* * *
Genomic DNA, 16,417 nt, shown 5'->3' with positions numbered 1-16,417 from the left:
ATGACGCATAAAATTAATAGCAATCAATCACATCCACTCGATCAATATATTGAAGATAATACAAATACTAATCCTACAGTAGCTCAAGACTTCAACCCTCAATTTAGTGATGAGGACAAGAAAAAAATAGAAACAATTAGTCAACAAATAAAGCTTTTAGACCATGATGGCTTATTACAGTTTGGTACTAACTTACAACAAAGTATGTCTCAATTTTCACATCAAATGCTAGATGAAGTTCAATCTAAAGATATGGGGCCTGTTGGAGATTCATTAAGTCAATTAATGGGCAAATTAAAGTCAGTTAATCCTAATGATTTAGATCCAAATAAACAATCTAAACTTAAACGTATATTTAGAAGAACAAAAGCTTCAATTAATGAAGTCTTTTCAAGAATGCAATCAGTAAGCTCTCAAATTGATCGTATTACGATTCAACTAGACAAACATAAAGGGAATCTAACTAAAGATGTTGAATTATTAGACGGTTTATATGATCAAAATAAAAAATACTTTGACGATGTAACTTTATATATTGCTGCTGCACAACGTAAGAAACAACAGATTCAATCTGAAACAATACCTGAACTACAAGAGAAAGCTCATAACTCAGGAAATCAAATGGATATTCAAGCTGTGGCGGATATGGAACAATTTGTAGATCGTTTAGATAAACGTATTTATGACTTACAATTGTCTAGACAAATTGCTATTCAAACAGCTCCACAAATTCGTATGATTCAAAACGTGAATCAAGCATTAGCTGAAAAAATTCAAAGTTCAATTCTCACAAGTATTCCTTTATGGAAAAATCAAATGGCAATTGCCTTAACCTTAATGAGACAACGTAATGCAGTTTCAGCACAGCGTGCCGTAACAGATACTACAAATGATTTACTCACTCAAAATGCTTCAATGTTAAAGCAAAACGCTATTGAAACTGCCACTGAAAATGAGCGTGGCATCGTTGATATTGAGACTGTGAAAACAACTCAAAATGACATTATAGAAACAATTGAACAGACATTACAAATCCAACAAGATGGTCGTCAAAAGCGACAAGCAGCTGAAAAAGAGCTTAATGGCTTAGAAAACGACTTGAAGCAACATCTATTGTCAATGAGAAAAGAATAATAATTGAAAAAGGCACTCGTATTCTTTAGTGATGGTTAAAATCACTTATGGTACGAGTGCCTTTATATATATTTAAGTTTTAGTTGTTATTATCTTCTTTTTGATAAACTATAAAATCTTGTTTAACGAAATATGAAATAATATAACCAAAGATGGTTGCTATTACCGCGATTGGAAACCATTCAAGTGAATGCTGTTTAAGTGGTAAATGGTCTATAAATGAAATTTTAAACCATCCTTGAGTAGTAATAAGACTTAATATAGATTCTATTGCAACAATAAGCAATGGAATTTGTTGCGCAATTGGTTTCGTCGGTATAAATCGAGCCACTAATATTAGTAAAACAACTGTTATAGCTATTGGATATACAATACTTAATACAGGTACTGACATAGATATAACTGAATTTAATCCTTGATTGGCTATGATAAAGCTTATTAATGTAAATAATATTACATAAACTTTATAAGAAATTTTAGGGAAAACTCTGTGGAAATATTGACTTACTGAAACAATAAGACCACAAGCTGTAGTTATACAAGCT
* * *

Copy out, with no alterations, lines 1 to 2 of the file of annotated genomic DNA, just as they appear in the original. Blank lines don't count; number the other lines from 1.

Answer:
Genomic DNA, 16,417 nt, shown 5'->3' with positions numbered 1-16,417 from the left:
ATGACGCATAAAATTAATAGCAATCAATCACATCCACTCGATCAATATATTGAAGATAATACAAATACTAATCCTACAGTAGCTCAAGACTTCAACCCTCAATTTAGTGATGAGGACAAGAAAAAAATAGAAACAATTAGTCAACAAATAAAGCTTTTAGACCATGATGGCTTATTACAGTTTGGTACTAACTTACAACAAAGTATGTCTCAATTTTCACATCAAATGCTAGATGAAGTTCAATCTAAAGATATGGGGCCTGTTGGAGATTCATTAAGTCAATTAATGGGCAAATTAAAGTCAGTTAATCCTAATGATTTAGATCCAAATAAACAATCTAAACTTAAACGTATATTTAGAAGAACAAAAGCTTCAATTAATGAAGTCTTTTCAAGAATGCAATCAGTAAGCTCTCAAATTGATCGTATTACGATTCAACTAGACAAACATAAAGGGAATCTAACTAAAGATGTTGAATTATTAGACGGTTTATATGATCAAAATAAAAAATACTTTGACGATGTAACTTTATATATTGCTGCTGCACAACGTAAGAAACAACAGATTCAATCTGAAACAATACCTGAACTACAAGAGAAAGCTCATAACTCAGGAAATCAAATGGATATTCAAGCTGTGGCGGATATGGAACAATTTGTAGATCGTTTAGATAAACGTATTTATGACTTACAATTGTCTAGACAAATTGCTATTCAAACAGCTCCACAAATTCGTATGATTCAAAACGTGAATCAAGCATTAGCTGAAAAAATTCAAAGTTCAATTCTCACAAGTATTCCTTTATGGAAAAATCAAATGGCAATTGCCTTAACCTTAATGAGACAACGTAATGCAGTTTCAGCACAGCGTGCCGTAACAGATACTACAAATGATTTACTCACTCAAAATGCTTCAATGTTAAAGCAAAACGCTATTGAAACTGCCACTGAAAATGAGCGTGGCATCGTTGATATTGAGACTGTGAAAACAACTCAAAATGACATTATAGAAACAATTGAACAGACATTACAAATCCAACAAGATGGTCGTCAAAAGCGACAAGCAGCTGAAAAAGAGCTTAATGGCTTAGAAAACGACTTGAAGCAACATCTATTGTCAATGAGAAAAGAATAATAATTGAAAAAGGCACTCGTATTCTTTAGTGATGGTTAAAATCACTTATGGTACGAGTGCCTTTATATATATTTAAGTTTTAGTTGTTATTATCTTCTTTTTGATAAACTATAAAATCTTGTTTAACGAAATATGAAATAATATAACCAAAGATGGTTGCTATTACCGCGATTGGAAACCATTCAAGTGAATGCTGTTTAAGTGGTAAATGGTCTATAAATGAAATTTTAAACCATCCTTGAGTAGTAATAAGACTTAATATAGATTCTATTGCAACAATAAGCAATGGAATTTGTTGCGCAATTGGTTTCGTCGGTATAAATCGAGCCACTAATATTAGTAAAACAACTGTTATAGCTATTGGATATACAATACTTAATACAGGTACTGACATAGATATAACTGAATTTAATCCTTGATTGGCTATGATAAAGCTTATTAATGTAAATAATATTACATAAACTTTATAAGAAATTTTAGGGAAAACTCTGTGGAAATATTGACTTACTGAAACAATAAGACCACAAGCTGTAGTTATACAAGCT